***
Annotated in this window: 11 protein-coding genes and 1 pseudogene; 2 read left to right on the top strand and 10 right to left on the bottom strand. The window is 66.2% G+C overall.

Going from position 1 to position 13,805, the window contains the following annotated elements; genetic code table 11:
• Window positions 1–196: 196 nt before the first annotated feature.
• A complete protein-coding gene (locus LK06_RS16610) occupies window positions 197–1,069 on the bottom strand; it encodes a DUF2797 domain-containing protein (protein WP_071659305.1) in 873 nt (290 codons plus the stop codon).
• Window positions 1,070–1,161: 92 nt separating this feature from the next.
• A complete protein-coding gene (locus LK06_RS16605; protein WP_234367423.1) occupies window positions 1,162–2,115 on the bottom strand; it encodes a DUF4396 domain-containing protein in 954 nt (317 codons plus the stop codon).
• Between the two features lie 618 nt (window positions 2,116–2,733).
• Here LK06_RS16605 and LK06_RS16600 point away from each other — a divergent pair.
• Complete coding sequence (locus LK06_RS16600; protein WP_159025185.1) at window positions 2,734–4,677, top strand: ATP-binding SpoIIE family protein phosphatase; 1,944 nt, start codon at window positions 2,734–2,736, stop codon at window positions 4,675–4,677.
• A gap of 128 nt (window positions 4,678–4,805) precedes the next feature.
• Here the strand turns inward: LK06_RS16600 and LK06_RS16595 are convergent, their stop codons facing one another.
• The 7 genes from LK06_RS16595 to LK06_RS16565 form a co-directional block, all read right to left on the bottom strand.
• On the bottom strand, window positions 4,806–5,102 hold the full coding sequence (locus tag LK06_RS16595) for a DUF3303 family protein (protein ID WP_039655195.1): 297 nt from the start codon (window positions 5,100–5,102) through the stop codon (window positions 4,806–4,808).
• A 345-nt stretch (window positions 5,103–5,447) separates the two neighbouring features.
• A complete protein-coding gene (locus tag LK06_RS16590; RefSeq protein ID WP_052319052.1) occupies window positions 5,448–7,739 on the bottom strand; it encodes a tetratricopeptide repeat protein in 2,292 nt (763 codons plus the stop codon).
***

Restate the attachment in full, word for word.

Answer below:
Annotated in this window: 11 protein-coding genes and 1 pseudogene; 2 read left to right on the top strand and 10 right to left on the bottom strand. The window is 66.2% G+C overall.

Going from position 1 to position 13,805, the window contains the following annotated elements; genetic code table 11:
• Window positions 1–196: 196 nt before the first annotated feature.
• A complete protein-coding gene (locus LK06_RS16610) occupies window positions 197–1,069 on the bottom strand; it encodes a DUF2797 domain-containing protein (protein WP_071659305.1) in 873 nt (290 codons plus the stop codon).
• Window positions 1,070–1,161: 92 nt separating this feature from the next.
• A complete protein-coding gene (locus LK06_RS16605; protein WP_234367423.1) occupies window positions 1,162–2,115 on the bottom strand; it encodes a DUF4396 domain-containing protein in 954 nt (317 codons plus the stop codon).
• Between the two features lie 618 nt (window positions 2,116–2,733).
• Here LK06_RS16605 and LK06_RS16600 point away from each other — a divergent pair.
• Complete coding sequence (locus LK06_RS16600; protein WP_159025185.1) at window positions 2,734–4,677, top strand: ATP-binding SpoIIE family protein phosphatase; 1,944 nt, start codon at window positions 2,734–2,736, stop codon at window positions 4,675–4,677.
• A gap of 128 nt (window positions 4,678–4,805) precedes the next feature.
• Here the strand turns inward: LK06_RS16600 and LK06_RS16595 are convergent, their stop codons facing one another.
• The 7 genes from LK06_RS16595 to LK06_RS16565 form a co-directional block, all read right to left on the bottom strand.
• On the bottom strand, window positions 4,806–5,102 hold the full coding sequence (locus tag LK06_RS16595) for a DUF3303 family protein (protein ID WP_039655195.1): 297 nt from the start codon (window positions 5,100–5,102) through the stop codon (window positions 4,806–4,808).
• A 345-nt stretch (window positions 5,103–5,447) separates the two neighbouring features.
• A complete protein-coding gene (locus tag LK06_RS16590; RefSeq protein ID WP_052319052.1) occupies window positions 5,448–7,739 on the bottom strand; it encodes a tetratricopeptide repeat protein in 2,292 nt (763 codons plus the stop codon).